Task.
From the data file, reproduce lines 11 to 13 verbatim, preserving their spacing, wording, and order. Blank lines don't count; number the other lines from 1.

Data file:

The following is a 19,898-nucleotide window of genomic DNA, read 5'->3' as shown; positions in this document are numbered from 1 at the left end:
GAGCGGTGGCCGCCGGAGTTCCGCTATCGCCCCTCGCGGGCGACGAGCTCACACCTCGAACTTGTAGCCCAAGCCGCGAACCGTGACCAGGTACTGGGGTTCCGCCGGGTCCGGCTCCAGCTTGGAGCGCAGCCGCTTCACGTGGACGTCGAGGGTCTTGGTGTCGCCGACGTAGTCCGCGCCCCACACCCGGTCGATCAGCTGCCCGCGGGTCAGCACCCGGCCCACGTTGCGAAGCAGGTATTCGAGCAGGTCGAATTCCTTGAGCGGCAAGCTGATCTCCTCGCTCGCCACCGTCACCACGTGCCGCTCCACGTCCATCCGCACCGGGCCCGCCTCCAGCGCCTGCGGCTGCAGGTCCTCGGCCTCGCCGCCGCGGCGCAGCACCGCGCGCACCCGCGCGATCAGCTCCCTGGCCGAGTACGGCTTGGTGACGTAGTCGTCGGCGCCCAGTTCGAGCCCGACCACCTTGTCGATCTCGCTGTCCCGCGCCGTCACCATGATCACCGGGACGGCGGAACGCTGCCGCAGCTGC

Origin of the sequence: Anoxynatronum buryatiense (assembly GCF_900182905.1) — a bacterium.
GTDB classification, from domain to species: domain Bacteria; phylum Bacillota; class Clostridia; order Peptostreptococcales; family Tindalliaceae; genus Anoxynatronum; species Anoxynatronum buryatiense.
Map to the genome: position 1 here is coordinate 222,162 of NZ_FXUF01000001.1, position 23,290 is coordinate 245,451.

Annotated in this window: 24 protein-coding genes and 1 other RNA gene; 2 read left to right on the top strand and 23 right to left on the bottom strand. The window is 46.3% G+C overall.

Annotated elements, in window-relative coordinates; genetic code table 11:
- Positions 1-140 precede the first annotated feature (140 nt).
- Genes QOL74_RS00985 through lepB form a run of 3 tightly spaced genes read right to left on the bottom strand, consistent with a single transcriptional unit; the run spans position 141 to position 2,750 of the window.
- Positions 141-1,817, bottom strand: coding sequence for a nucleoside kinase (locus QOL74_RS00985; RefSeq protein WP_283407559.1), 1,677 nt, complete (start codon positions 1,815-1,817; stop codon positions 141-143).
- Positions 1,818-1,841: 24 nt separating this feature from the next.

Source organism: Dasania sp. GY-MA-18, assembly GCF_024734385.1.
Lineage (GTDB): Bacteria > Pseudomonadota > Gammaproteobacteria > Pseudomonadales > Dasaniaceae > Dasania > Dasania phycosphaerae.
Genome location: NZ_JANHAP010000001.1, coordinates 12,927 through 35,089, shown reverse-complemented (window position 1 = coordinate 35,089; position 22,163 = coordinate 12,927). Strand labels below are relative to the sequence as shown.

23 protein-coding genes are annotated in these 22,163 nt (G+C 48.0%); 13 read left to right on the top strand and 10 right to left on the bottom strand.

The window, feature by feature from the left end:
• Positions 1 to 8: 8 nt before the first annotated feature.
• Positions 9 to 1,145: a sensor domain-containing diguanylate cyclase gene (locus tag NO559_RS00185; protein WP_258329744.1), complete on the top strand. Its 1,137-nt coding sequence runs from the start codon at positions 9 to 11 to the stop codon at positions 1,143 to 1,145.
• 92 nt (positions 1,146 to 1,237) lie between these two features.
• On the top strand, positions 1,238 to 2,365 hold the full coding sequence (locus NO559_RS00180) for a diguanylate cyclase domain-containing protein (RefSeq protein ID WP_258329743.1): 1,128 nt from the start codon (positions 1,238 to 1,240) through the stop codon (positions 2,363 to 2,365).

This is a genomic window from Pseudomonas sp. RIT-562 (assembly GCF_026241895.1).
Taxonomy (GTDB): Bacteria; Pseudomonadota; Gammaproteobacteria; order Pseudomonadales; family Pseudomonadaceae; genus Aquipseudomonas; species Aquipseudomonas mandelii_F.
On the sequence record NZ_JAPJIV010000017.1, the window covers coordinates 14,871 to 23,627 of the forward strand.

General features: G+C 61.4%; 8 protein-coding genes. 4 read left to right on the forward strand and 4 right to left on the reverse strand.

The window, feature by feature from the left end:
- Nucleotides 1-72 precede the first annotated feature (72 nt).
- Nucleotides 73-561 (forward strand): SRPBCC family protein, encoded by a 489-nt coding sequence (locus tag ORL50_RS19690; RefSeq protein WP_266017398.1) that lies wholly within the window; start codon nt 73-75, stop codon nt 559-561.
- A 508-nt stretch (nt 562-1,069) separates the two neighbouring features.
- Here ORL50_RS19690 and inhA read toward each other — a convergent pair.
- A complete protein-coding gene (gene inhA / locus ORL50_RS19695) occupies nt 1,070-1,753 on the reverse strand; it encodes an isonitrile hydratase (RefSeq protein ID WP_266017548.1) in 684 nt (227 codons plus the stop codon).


- Positions 1,818-1,841: 24 nt separating this feature from the next.

Source organism: Dasania sp. GY-MA-18, assembly GCF_024734385.1.
Lineage (GTDB): Bacteria > Pseudomonadota > Gammaproteobacteria > Pseudomonadales > Dasaniaceae > Dasania > Dasania phycosphaerae.